Fairview Clinics, N. P., 767 N.W.
2d 34, 54 A.L.R.6th699, 158 Lab.
Cas. (CCH) P60,843 (Minn. Ct. App. 2009) Facts: Yath (P) receiveda test for sexually transmitted disease at Fairview Cedar Ridge Clinic (D)because she had a new sex partner. An employee Navy Tek (D), who was an acquaintanceof Yath, viewed Yath’s medical file without authorization and relayedinformation to others, Phat, Mao, and Paul, Yath’s estranged husband. A Myspacepage had been created under the name of “Rotten Candy” with Yath’s picture andthe social media page disclosed her testing positive for a sexually transmitteddisease. Since Myspace was blocked from Fairview office computers, aninvestigation was completed.
It showed that the myspace page had been createdat Tek’s sister’s (Mao) place of business. Yath argues that invasion of privacyhad been committed. Yath sued Fairview for invasion of privacy and for breachof a confidential relationship. Yath also sued Fairview Clinics for negligent inflictionof emotional distress. Yath claimed all the defendants violated MinnesotaStatue section 144.335, subdivision 3a(e)by the disclosure of informationobtained from Yath’s medical file. Evidence was offered showing that Tek did indeed access themedical files without authorization (i.
e. invasion of privacy) but there wasnot sufficient evidence that Tek created the myspace page from Fairview Clinic’soffice. A summary judgment was granted by the district court in the Fairview’sfavor on the issues of invasion of privacy and whether the state statute waspreempted by the Health Insurance Portability and Accountability Act (HIPAA). Issue: IsFairview vicariously liable for the records access and disclosure by itsemployees? Holding and Rule:No, Fairview was not liable because Tek and Phat were not acting within their “scopeof employment” when they obtained private information from Yath’s medicalfiles.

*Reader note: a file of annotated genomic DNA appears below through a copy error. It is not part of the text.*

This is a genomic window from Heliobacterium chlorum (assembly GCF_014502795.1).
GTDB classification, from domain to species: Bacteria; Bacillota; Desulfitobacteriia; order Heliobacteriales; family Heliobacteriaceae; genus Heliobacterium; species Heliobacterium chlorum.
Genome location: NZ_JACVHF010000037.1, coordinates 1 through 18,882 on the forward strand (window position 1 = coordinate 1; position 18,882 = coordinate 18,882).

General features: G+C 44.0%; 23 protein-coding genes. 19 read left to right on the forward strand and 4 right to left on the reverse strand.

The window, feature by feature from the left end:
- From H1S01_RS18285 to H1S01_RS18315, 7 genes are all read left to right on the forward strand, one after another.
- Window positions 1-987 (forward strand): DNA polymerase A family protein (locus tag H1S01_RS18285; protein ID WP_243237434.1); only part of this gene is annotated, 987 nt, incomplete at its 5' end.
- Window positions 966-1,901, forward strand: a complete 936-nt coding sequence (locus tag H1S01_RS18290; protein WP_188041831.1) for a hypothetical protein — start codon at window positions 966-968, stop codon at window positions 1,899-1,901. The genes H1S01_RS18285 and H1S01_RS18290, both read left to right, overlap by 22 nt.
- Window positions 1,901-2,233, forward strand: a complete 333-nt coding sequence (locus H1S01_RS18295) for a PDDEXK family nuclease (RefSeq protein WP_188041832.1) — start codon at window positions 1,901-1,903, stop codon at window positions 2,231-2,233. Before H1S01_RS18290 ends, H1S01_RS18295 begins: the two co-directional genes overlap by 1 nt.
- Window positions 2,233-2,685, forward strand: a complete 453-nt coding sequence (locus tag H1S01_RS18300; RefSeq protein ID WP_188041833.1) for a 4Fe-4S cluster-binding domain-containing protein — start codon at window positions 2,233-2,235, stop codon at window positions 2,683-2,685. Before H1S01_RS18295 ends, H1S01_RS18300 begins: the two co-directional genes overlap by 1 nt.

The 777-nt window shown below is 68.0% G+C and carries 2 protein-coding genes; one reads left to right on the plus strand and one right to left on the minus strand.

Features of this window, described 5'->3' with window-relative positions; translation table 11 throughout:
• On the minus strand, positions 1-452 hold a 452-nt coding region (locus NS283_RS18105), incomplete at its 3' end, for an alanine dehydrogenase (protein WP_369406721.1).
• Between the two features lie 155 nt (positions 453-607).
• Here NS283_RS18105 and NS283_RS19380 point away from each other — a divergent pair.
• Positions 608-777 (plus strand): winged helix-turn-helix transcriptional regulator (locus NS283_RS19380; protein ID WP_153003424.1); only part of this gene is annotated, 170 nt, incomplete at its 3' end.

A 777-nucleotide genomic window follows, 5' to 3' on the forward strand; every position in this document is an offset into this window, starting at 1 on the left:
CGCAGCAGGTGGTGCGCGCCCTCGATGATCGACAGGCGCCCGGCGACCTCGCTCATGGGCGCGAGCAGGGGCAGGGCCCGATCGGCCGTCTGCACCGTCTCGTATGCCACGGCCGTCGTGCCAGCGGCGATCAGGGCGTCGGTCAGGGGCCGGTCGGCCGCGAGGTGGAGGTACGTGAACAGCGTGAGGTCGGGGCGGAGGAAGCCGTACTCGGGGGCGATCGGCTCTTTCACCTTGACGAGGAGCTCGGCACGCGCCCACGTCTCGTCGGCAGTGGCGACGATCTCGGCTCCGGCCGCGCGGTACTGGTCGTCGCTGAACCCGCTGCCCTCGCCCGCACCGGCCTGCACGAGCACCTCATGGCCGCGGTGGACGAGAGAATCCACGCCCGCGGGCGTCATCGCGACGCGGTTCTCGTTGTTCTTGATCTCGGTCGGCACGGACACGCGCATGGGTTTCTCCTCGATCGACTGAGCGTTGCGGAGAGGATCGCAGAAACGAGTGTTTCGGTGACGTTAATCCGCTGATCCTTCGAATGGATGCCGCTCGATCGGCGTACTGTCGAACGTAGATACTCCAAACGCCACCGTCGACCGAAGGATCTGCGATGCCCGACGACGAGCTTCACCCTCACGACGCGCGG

Yath failed to provide sufficient evidence that proved thatthe employer or employee created the MySpace page containing information fromYath’s medical file precluding any liability on her claim of invasion ofprivacy. Disposition:Affirmed. Effect on Businessand Society: An employer may be held liable for the intentional misconductof its employees when the source of the harm is related to the duties of theemployee and the harm occurs within work-related limits of time and place. The inquisitionto determine if the source of the harm is related to the duties of the employeeis whether the employee’s acts were foreseeable, a question of fact.